Jeanne A. E. DeVoto
jeanne at runrev.com
Fri Feb 1 14:18:01 CST 2002
At 8:48 AM -0800 1/31/2002, Gary Robinson wrote:
>> If your database needs are simple enough, you can use a stack as a
>> flat-file database (where each card is a record), using the find, sort, and
>> mark commands to handle selection, searching, and sorting tasks.
>I have a recollection that that was hard to do with early Hypercard, because
>such a stack would have its top record visible to the user. You seem to be
>implying that that is not the case in Revolution, that you can have a stack
>that is just used as a database and is not part of the UI?
Yes. You can have multiple stacks open, hide some of them, or whatever.
>Does the find facility involve any kind of an index, or does it actually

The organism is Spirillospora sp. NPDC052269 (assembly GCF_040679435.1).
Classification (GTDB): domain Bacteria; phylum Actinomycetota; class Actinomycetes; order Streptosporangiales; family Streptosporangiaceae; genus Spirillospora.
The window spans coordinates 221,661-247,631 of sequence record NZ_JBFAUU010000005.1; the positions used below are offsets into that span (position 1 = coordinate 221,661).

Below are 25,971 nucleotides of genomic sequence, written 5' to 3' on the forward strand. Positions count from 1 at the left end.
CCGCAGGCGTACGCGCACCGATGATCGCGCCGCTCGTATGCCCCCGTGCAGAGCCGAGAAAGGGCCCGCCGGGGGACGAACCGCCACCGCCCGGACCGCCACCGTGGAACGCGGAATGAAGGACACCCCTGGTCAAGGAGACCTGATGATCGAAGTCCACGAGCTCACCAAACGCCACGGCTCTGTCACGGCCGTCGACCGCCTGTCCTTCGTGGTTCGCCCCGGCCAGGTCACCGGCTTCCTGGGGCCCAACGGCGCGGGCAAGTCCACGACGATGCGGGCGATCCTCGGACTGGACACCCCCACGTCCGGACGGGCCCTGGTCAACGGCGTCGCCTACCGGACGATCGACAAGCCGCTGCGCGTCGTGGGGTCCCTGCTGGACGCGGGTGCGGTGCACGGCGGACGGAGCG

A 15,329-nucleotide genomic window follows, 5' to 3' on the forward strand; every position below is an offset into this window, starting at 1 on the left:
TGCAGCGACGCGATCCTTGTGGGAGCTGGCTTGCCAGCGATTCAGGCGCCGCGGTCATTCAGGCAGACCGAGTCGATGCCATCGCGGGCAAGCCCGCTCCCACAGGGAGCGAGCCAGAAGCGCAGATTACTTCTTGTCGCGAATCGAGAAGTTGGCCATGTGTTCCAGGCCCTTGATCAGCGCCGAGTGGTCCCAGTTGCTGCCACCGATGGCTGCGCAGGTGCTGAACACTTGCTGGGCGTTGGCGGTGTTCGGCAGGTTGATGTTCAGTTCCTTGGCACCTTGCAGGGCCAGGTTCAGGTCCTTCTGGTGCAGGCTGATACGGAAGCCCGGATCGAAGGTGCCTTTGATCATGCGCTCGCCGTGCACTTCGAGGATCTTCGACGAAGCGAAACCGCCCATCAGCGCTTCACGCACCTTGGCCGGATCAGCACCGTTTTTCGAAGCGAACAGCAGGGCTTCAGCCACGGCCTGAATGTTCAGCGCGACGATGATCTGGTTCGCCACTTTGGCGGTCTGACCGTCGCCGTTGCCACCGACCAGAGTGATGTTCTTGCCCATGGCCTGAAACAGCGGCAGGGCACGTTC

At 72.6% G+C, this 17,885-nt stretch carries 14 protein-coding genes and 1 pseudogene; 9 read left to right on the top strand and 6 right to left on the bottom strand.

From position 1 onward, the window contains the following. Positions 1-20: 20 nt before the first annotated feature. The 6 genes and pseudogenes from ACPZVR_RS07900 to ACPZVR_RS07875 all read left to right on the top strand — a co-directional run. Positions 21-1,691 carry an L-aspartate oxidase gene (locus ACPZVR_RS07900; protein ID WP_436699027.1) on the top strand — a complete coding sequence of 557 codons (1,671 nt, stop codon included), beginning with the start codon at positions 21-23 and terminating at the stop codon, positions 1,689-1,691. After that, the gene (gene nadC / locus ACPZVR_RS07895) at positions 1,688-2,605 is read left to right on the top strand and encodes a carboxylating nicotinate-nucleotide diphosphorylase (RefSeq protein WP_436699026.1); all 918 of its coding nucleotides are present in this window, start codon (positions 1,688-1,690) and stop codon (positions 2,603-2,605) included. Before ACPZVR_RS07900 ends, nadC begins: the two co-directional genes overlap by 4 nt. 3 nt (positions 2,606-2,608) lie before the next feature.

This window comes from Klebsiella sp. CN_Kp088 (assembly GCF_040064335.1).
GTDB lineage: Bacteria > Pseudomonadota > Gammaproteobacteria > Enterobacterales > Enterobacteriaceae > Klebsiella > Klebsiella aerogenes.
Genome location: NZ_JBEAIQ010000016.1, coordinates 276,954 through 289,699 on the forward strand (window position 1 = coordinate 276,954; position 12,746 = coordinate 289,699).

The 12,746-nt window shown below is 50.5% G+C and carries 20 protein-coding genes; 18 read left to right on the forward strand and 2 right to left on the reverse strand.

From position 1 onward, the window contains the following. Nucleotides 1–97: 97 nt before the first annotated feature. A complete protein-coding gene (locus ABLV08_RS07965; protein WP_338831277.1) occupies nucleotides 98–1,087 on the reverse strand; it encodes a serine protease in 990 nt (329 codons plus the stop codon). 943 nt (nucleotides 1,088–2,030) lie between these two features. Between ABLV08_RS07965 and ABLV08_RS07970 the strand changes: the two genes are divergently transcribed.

>have to check every card in the stack to see if it meets criteria?
I think it checks a hash on each card. No index, no, but it is reasonably
fast. (Under a second on a Tibook 400 to locate a word that turns up only
at the end of a 3-megabyte stack, almost all the data in which is text.)
>> You can
>> also store data in external files and pull their information in as needed,
>> and store media such as images in external files that can be referenced
>> from within a stack.
>But is there an easy way to store such data in a file that allows keyed
>access, such as Python's shelf library allows?
Maybe you could explain a bit about what Python's keyed access lets you do?
I'm not completely sure how to answer that question.
Jeanne A. E. DeVoto ~ jeanne at runrev.com
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